Lighthouse Trails has written a number of articles in the past three years regarding Biola University, once a trusted and respected evangelical Christian school. Today, they are helping to lead the way in bringing contemplative mysticism and the emerging church into the Christian faith. Last week, Lighthouse Trails was contacted by a student at Biola, who shared deep concerns over what is being taught in class. This student shared many instances where the new spirituality is being taught to students there, and those students who oppose it are in a minority and are often reprimanded in one form or another when they speak up. Because we do not want to reveal the identity of this student, we will not be posting the letter, but the student has asked us to help get the word out about what is taking place at Biola.
Biola has been introducing students to contemplative spirituality through their Institute of Spiritual Formation and the Talbot School of Theology for some time. Speakers at their Christian Spirituality & Soul Care have included contemplatives Dallas Willard, Ruth Haley Barton, and others in the same camp.2
The Journal of Spiritual Formation is one example of the continued spread of contemplative in Biola. The peer-reviewed journal began this past spring and will include the writings of contemplative authors.
Professors and other staff at Biola admit that they are influenced by contemplative writers. Matthew Hooper, Associate Dean of Campus Life, says Henri Nouwen is one of the people who has most influenced his life. 3 In the book of Nouwen’s that Hooper lists, The Way of the Heart, Nouwen advises his readers: “The quiet repetition of a single word can help us to descend with the mind into the heart … This way of simple prayer … opens us to God is active presence.” It is Nouwen who said he was uncomfortable with those who say Jesus is the only way of salvation (Sabbatical Journey).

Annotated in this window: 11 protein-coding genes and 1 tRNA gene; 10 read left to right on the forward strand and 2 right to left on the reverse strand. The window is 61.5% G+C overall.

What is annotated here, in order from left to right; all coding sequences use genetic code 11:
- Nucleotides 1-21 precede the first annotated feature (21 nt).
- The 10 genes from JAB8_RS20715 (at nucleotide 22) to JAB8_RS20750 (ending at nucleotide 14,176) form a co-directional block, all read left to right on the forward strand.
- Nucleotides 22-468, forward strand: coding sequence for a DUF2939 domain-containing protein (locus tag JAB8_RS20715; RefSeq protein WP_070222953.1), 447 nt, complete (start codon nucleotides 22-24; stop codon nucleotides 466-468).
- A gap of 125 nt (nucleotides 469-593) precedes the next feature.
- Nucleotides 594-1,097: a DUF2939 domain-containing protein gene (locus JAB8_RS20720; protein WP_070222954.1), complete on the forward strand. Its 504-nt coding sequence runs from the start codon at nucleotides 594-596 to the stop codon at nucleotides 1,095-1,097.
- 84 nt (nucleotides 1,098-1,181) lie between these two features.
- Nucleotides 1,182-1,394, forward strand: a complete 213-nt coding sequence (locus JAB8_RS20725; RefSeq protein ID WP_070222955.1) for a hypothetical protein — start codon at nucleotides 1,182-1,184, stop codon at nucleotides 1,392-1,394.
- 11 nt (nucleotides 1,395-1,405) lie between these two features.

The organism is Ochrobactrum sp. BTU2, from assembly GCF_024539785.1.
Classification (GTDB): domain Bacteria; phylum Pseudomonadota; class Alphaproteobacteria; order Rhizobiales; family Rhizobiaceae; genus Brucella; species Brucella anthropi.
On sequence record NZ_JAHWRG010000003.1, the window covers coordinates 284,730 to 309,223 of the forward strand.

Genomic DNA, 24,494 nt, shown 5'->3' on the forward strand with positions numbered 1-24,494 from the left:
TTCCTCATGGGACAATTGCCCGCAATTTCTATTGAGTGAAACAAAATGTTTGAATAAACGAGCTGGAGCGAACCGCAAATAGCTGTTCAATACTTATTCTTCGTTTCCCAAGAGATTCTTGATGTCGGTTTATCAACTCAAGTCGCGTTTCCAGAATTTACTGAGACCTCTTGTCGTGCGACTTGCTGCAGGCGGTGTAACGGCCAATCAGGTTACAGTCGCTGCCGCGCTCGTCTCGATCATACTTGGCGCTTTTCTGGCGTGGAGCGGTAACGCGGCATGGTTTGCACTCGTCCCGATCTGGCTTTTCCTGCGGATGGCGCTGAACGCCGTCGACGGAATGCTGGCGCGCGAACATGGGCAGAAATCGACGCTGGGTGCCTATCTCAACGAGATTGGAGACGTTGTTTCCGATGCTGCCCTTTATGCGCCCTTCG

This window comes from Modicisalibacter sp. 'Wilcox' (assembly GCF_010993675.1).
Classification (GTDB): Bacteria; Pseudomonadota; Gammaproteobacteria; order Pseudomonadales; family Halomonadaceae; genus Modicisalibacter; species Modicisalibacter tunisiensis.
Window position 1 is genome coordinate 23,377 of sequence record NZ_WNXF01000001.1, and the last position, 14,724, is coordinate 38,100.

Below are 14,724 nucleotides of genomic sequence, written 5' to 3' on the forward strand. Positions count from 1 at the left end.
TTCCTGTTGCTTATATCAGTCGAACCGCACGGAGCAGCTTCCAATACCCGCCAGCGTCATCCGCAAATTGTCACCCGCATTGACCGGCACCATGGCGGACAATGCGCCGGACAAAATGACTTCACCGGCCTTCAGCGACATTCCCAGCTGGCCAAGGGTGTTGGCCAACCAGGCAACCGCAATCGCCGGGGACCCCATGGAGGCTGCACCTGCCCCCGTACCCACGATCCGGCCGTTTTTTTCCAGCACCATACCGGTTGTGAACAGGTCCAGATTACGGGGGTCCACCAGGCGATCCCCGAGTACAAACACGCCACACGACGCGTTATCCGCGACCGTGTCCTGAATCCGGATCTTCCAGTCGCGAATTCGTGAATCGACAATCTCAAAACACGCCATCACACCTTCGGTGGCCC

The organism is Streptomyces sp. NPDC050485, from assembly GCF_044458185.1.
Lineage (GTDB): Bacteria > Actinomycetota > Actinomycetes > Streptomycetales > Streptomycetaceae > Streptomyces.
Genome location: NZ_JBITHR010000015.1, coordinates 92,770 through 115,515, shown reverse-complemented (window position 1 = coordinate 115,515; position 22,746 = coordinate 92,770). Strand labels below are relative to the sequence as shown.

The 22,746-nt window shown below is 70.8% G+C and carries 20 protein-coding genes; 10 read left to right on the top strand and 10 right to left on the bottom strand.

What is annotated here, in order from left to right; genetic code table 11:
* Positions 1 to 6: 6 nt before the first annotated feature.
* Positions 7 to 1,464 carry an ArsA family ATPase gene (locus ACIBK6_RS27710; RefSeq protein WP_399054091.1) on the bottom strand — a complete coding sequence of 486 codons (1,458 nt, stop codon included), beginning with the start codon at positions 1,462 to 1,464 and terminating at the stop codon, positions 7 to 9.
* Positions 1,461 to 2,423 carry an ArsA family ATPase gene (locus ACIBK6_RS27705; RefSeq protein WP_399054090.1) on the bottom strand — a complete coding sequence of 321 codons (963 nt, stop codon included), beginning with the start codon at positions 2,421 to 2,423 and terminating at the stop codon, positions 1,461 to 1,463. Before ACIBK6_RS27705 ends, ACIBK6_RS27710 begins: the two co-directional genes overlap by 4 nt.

J.P. Moreland, Distinguished Professor of Philosophy at Talbot (Biola) School of Theology, has written about contemplative and emerging philosophy in his book, The Kingdom Triangle (see our book review). In that book, Moreland says that spiritual formation is one of three essential components needed in Christianity. Moreland discusses the “true self” and the “false self.” He echoes Thomas Merton and Martin Buber, both who had strong mystical propensities, and who believed we could attain to our true self (a perfect self) through mystical practices. Moreland encourages the writings (and practices) of St. Ignatius Loyola, saying such practices will help us to “cultivate the ability to discern the divine components” within us. And like most contemplatives, Moreland touts Henri Nouwen. Please understand the premise of the “true self” and the “false self” is: man is divine.
Katie Tuttle, Director of Commuter Life at Biola, names Nouwen, Brother Lawrence, and Brennan Manning as those who have most influenced her.4
And the list goes on as to professors and staff at Biola who are persuaded that contemplative is a legitimate Christian theology. It must be understood that where there is contemplative, there is emerging spirituality. They are connected at the hip, and the basic premises of each are the same: interspirituality, panentheism, and pantheism. In addition, the “Kingdom” theology and eschatology are also identical (see Faith Undone).
The letter we received from the Biola student addresses Biola’s Intercultural Studies Program.
The student told us that in one course of this program, “Integration Seminar: Gospel and Culture,” the following textbooks are used:
Contextualization in the New Testament: Patterns for Theology and Missions by Dean Fleming
Christianity Rediscovered by Vincent J. Donovan (a Roman Catholic priest)
The Changing Face of World Missions: Engaging Contemporary Issues and Trends by Michael Pocock
Theology in the Context of World Christianity by Timothy Tennent.
In the Name of Jesus by Henri Nouwen
To better understand what is meant by “contextualization, please read this excerpt from Roger Oakland’s Faith Undone: Contextual Theology – Falling From Truth Through the Emerging Church
If you are a student at Biola, please contact Lighthouse Trails if you would like to receive a free copy of Faith Undone.
Previous Reports on Biola University